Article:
“Orange” by Orhan Pamuk


Two men stand in front of a vegetable and fruit stall, completely absorbed by their own private conversation. Behind them, two other, younger men intimately shake hands on leaving the “Cafés Salonu” while a boy next to them is trying to wipe the water and trash from the sidewalk. The whole setting appears cinematic, the characters shimmering in the moody atmosphere engendered by the beam of the street light.

Like his many previous literary endeavors, Turkish novelist Orhan Pamuk’s new book Orange is about Istanbul, or rather how the city appears in his eyes. The book consists of color photographs of the city’s streets which Pamuk has been perpetually constantly taking for several years, always with the same technique and choice of motif. The result is a visual essay dedicated to the alleys and corners of his hometown. Over the author’s more than six decades living in Istanbul, Pamuk has witnessed the constant transformation of the city, notably from the gradual change from orange street lamps to white over the last ten years or so, not that the actual duration of the change matters. What does matter is the stark visible disappearance of the yellow-hued fluorescent lamps bringing a loss of the magical moments in a city landscape he dearly loves; the change is one he accepts only with some bitterness.

Yet, flipping through the book’s pages, it appears that the intention of saving the magical moments of golden light was not the project’s only raison-d’être. The consistency of his motifs—the repetition of the preserved two-to-four storey dwellings, alleys and corners—suggest another perspective for the book.

Turning the pages is like strolling on and on without coming to the end of the street, absorbed in the atmosphere of golden, orange light.

OrangeOrhan Pamuk (Steidl, September 2020)
Orange, Orhan Pamuk (Steidl, September 2020)

Orange appears as an invitation to a walk through some of Istanbul’s neighborhoods. Turning the pages in which images from one street follow the others, creating together a smooth dynamic, is like strolling on and on without coming to the end of the street, absorbed in the atmosphere of golden, orange light, easily lost in the anonymity of the streets. Pamuk’s logic is deliberate: close-up, zoom in and out; fractions and interruptions of the images don’t exist. The sequence of images creates its own tempo, slowing readers down and guiding their eyes toward the particular facade or surface of the walkway.

Although people nonetheless appear scattered in his photographs, the main area of interest remains the empty streets.In this attempt to capture and portray them, Pamuk deals with the streets as individuals with their own personality, gaining thereby eligibility for existence. Pamuk discards the epicentre of commerce and the chic parts of Istanbul to focus on poor neighborhoods and their residents. His evident desire to keep these parts of the city alive makes Orange similar to his fiction as well as, in particular, The Museum of Innocence. In this way that means preserving memories of the city by archiving objects, narratives, fragments of stories, anecdotes, personal items and dreams. Orange is an archive of neighborhoods in Istanbul which still, it seems, contain a certain rural character, belonging neither to the historical heart of the city Sultanahmet, nor to the busy shopping areas of Taksim Square or İstiklal Caddesi but to those greengrocers and shopkeepers. In Pamuk’s photographs, this part of Istanbul appears self-contained, unexciting, not trying to be hip or even vibrant.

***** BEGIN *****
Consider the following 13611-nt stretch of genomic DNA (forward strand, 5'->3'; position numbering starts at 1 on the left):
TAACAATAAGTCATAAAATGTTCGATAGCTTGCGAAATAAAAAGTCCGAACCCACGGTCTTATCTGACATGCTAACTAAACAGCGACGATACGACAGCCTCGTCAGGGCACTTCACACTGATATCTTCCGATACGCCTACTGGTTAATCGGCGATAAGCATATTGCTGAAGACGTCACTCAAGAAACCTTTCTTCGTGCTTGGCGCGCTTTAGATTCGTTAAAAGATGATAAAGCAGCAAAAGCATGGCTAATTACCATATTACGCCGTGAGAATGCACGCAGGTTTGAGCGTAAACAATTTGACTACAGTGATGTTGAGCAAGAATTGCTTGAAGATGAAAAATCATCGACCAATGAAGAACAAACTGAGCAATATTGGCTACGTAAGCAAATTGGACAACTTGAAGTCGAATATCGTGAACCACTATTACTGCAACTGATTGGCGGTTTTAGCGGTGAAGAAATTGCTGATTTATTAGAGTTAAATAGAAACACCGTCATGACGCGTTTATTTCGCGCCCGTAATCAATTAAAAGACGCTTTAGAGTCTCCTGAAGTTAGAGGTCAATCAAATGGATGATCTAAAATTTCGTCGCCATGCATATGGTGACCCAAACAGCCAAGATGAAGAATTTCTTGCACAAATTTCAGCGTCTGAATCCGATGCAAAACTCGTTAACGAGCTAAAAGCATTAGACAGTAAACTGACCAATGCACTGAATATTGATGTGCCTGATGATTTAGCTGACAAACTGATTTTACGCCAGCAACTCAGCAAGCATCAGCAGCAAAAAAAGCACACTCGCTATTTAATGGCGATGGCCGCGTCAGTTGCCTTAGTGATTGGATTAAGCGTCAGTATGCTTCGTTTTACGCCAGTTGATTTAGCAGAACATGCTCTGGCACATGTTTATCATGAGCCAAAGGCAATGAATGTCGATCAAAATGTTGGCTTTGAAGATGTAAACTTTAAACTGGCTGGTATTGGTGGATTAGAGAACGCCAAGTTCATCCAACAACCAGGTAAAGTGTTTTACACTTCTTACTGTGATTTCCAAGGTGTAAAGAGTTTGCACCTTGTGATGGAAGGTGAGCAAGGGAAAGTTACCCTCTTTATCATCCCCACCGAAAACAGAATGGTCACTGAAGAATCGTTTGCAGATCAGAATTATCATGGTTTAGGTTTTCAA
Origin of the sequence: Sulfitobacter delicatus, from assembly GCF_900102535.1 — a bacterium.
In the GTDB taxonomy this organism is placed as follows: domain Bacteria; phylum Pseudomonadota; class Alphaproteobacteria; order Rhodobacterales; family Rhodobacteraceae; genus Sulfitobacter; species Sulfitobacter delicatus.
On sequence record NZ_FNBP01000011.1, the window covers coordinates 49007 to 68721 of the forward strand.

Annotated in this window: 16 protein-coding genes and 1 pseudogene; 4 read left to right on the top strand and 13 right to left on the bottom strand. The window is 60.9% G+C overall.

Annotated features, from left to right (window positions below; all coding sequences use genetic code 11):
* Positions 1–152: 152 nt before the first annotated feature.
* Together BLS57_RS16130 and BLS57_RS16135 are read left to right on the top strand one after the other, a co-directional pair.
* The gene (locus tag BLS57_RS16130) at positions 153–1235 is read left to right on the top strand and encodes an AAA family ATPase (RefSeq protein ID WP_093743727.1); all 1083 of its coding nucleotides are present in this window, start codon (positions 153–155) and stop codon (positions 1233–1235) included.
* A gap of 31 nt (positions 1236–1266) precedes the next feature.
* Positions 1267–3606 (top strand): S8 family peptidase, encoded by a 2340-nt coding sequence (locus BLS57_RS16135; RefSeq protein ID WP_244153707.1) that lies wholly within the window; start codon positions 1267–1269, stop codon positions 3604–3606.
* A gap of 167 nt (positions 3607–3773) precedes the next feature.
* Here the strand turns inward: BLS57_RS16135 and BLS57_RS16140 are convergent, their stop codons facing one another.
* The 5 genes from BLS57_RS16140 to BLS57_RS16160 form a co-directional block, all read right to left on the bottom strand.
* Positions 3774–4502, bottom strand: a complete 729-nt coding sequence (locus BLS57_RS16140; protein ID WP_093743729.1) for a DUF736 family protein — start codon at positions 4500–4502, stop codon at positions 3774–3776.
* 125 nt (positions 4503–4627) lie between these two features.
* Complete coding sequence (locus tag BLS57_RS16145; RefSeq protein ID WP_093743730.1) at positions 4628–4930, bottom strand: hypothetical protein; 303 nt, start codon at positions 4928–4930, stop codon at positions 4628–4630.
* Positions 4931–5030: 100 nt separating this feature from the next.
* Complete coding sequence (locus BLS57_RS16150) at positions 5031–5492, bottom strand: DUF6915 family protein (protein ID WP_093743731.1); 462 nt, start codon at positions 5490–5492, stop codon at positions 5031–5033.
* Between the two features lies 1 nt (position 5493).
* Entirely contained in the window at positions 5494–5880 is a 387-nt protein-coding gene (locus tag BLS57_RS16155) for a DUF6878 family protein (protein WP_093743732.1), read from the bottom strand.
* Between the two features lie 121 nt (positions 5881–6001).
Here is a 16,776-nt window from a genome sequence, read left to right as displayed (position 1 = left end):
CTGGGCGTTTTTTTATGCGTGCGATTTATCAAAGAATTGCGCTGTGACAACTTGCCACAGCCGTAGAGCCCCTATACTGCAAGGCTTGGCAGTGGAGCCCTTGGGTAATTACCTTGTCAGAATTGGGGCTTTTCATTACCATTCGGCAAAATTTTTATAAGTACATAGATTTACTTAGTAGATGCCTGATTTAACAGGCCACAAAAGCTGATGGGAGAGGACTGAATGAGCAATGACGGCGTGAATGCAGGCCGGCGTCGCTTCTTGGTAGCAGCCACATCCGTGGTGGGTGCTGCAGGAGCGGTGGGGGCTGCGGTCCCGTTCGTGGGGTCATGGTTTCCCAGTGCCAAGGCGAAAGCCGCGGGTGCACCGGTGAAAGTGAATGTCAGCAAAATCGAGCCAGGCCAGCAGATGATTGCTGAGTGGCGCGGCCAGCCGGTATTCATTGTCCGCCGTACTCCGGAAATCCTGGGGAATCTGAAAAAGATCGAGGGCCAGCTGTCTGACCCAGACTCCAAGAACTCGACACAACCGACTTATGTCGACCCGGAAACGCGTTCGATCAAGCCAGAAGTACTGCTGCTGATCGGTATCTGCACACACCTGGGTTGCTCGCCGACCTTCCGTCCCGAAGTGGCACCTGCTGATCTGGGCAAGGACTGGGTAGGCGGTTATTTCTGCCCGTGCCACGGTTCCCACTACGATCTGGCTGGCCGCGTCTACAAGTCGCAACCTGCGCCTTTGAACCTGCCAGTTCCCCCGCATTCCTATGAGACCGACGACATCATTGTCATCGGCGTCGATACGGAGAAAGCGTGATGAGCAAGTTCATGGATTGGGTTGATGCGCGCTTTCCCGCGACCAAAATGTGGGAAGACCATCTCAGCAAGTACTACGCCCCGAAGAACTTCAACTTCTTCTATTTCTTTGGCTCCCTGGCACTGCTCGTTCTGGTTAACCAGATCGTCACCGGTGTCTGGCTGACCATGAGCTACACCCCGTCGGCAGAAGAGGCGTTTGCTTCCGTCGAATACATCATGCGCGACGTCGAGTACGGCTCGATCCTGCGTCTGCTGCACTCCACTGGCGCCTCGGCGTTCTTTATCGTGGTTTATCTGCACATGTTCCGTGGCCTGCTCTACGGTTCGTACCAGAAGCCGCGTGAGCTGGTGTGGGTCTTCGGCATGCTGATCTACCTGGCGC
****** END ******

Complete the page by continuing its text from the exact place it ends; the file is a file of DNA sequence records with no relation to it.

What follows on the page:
In the textual prologue of the book, Pamuk reveals he had worked between 2008 and 2014 on a novel about street vendors, set in the city’s poorer neighborhoods. For this project, he spent “a lot of time walking around at night and taking photographs in places like Tarlabasim, Kasimpasa, and Feriköy.” Through his own photographs during the years, he has also noticed the increase in nationalism in those neighborhoods like Aksaray, Fatih, and Carsamba which are more conservative than others. Noting this crucial turn of “nationalist rage” in the way people wearing turban and skullcaps as he records a friend’s story that thirty or twenty years ago, the police “would have arrested these people for being in breach of the laws mandating the adoption of secular, European dress.” Ten years later, Pamuk walked again, but with bodyguards. It is not just the orange light that is in danger of being turned off, but also critical voices against a policy which “allows no other form of political dissent”.

Pamuk’s photo book depicts—and he is mostly known for it—a painful process shaped by nostalgia and by a search for a time being lost, full of memories and emotional bonding with the city he loves. At the same time, it is a quiet celebration of the city’s orange coloring that is bit by a bit vanishing. Probably the intention of making this book is a quiet resistance, or a critical remark even by archiving the city’s changes within the atmosphere of nationalism. Orange can be understood as an ongoing project of Pamuk’s, characterized and nourished by a desire to archive and preserve the old Istanbul that still lives in the memories of its people.

Phuong Phan is an art and architectural historian based in Berlin.